- Extending a long-established, indemnification policy necessary to enable the continued operation of today’s reactors and give certainty for capital investments in building new reactors.
- Strengthen America’s Nuclear Fuel Cycle and Supply Chain Infrastructure by:
- Directing the NRC to establish an initiative to enhance preparedness to qualify and license advanced nuclear fuels.
- The bill identifies modern manufacturing techniques to build nuclear reactors better, faster, cheaper, and smarter.
- Authorize funds for Environmental Cleanup Programs by:
- Authorizing funding to assist in cleaning up legacy abandoned mining sites on Tribal lands.
- Improve Commission Efficiency by:
- Providing the NRC Chair the tools to hire and retain highly specialized staff and exceptionally well-qualified individuals to successfully and safely review and approve advanced nuclear reactor licenses. This is essential with the NRC staff under attrition pressure due to an aging workforce.
- Requiring the NRC to periodically review and assess performance metrics and milestone schedules to ensure licensing can be completed on an efficient schedule.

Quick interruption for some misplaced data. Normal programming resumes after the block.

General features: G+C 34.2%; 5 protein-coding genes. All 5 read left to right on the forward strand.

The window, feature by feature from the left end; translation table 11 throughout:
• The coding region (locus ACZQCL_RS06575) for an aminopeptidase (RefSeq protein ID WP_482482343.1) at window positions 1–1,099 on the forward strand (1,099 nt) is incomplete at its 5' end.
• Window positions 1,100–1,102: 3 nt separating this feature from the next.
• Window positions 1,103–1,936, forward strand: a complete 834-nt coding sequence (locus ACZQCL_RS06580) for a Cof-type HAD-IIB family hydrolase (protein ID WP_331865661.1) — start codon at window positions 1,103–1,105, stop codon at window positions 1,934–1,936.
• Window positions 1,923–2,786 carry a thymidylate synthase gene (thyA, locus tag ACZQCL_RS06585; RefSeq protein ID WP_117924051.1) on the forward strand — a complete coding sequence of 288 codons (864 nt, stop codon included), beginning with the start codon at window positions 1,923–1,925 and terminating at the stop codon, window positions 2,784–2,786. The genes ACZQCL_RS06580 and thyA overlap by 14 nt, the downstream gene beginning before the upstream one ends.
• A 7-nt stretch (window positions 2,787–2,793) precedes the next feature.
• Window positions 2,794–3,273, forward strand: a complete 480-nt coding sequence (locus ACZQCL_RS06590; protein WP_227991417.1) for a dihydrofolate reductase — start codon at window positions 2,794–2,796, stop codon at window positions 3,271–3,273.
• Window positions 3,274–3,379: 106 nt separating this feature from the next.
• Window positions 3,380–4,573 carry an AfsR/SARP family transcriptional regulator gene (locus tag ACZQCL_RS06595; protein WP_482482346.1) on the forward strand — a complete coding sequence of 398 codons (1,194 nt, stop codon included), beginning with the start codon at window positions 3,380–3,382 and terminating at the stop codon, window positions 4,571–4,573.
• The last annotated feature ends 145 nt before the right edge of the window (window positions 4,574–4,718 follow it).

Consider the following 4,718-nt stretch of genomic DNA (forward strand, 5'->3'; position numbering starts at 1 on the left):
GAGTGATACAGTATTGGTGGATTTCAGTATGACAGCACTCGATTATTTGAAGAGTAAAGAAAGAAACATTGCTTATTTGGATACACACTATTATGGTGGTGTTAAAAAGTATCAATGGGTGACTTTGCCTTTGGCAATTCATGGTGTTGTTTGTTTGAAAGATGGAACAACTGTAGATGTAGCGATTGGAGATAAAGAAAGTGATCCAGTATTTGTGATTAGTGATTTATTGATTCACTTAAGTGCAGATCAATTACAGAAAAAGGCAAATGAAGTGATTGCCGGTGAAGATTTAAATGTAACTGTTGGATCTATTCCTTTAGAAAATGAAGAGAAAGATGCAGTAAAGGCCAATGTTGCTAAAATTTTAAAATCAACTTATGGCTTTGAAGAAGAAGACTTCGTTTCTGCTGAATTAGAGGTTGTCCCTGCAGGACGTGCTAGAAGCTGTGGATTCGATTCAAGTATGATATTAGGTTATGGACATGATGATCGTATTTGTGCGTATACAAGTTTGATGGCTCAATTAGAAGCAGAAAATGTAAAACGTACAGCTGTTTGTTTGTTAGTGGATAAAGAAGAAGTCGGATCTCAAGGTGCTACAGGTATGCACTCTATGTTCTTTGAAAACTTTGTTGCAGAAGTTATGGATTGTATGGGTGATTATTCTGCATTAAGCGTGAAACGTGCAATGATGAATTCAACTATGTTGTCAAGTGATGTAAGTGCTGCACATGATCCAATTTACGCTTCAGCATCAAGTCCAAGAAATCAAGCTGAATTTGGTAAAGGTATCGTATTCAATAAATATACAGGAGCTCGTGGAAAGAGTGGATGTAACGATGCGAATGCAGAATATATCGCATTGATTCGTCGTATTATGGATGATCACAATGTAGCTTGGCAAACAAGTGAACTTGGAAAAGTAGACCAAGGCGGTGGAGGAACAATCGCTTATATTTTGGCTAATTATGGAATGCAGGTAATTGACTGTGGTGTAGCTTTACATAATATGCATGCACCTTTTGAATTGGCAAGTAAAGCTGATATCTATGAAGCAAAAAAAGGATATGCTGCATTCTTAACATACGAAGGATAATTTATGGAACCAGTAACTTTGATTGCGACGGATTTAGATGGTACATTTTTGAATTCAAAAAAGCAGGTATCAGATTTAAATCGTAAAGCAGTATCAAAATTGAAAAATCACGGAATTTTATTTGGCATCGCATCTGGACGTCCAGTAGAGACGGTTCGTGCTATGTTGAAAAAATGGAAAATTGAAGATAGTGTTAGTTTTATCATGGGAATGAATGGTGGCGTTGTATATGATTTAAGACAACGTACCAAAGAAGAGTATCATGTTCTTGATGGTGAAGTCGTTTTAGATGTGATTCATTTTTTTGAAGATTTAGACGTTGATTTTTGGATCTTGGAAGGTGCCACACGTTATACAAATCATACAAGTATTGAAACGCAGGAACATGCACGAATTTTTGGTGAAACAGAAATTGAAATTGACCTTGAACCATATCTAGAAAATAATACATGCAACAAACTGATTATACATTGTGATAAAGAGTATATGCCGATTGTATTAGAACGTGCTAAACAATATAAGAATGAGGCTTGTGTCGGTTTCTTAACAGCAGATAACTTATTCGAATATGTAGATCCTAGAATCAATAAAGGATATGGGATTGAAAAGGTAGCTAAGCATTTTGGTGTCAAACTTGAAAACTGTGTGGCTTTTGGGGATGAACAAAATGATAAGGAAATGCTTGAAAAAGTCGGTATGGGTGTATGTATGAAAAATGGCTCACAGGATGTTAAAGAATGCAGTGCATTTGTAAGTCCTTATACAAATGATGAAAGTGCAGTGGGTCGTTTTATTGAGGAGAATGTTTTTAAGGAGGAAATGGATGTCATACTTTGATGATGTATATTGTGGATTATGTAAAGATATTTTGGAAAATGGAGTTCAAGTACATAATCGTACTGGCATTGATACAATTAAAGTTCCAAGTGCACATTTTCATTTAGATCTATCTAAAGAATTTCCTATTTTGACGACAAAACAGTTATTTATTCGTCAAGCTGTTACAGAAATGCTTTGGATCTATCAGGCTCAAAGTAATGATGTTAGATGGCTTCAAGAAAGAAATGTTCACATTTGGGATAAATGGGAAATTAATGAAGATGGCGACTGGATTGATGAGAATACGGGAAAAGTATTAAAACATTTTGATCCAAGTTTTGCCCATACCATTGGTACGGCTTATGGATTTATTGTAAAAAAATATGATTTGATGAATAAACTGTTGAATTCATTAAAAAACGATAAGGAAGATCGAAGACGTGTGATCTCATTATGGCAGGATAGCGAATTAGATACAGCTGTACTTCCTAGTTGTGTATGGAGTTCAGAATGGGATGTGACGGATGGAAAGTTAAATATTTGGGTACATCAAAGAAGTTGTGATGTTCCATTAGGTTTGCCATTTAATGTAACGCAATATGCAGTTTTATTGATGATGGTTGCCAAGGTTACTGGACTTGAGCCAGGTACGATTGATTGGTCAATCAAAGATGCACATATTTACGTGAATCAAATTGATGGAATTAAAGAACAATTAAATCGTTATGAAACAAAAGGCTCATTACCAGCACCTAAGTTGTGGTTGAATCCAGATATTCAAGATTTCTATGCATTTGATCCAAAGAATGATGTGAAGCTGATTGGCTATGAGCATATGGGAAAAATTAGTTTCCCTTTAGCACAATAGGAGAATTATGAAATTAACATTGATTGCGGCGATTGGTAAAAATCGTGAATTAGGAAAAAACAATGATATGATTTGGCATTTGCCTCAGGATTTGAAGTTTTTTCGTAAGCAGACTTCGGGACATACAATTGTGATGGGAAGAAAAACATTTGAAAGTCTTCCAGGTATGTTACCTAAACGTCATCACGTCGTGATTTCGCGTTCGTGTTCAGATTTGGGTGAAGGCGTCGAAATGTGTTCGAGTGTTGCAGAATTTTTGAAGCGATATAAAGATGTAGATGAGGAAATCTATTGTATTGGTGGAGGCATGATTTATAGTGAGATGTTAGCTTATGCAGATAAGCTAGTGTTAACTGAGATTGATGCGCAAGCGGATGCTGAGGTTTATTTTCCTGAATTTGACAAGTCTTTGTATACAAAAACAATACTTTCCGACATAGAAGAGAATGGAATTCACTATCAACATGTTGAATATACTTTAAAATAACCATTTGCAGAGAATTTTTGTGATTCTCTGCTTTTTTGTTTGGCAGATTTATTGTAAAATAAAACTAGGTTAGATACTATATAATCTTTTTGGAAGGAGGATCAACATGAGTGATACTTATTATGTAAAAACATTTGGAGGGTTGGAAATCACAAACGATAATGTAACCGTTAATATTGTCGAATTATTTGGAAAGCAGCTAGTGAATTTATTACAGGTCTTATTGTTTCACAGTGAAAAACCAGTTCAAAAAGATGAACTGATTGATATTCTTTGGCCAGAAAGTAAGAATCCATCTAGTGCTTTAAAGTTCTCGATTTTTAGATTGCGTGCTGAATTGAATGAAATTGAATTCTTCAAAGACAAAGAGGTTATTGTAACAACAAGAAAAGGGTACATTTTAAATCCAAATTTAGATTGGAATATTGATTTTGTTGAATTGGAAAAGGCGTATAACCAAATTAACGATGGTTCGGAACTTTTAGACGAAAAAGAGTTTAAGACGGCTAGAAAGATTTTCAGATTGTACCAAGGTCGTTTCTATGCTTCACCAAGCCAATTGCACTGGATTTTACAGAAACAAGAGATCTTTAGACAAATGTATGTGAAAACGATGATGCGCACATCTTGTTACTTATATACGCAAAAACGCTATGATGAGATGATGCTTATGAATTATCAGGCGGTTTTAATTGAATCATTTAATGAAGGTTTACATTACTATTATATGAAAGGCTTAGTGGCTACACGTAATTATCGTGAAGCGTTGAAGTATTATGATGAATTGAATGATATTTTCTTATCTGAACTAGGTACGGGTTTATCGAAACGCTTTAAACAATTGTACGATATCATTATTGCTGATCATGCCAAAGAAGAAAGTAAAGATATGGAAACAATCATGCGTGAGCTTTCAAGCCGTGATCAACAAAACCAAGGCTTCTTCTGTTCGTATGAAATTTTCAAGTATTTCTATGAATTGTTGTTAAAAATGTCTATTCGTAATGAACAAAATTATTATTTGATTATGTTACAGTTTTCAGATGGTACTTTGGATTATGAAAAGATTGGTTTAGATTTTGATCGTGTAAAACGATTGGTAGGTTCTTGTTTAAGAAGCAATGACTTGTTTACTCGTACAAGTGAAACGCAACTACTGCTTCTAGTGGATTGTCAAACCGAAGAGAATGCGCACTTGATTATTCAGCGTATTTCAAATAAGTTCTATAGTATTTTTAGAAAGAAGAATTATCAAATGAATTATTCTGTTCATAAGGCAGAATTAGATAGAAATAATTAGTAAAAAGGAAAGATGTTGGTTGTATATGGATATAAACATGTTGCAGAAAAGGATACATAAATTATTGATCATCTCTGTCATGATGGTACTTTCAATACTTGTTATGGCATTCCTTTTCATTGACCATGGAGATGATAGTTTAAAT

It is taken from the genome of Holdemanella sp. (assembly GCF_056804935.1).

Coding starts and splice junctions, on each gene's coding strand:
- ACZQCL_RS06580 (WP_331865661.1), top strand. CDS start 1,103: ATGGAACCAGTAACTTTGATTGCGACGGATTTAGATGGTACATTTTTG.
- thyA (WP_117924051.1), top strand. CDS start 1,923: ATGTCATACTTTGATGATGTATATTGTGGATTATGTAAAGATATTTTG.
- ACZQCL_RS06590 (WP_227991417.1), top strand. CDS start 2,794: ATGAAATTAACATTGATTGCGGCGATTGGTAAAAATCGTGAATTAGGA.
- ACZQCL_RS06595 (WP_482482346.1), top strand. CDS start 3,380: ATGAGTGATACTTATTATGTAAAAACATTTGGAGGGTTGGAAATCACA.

by 16 specific supporters.
On July 27, the U.S. Senate passed the National Defense Authorization Act (NDAA), which includes ADVANCE Act legislation led by Senate Environment and Public Works (EPW)
Committee Ranking Member Shelley Moore Capito (R-W.Va.), Chairman Tom Carper (D-Del.), Sheldon Whitehouse (D-R.I.), and a bipartisan group of their colleagues that reasserts America’s position as the undisputed international leader for nuclear energy technologies.
These legislative acts by both houses of Congress make it apparent that out nation's leaders have recognized the importance of nuclear energy for the future of America and the world.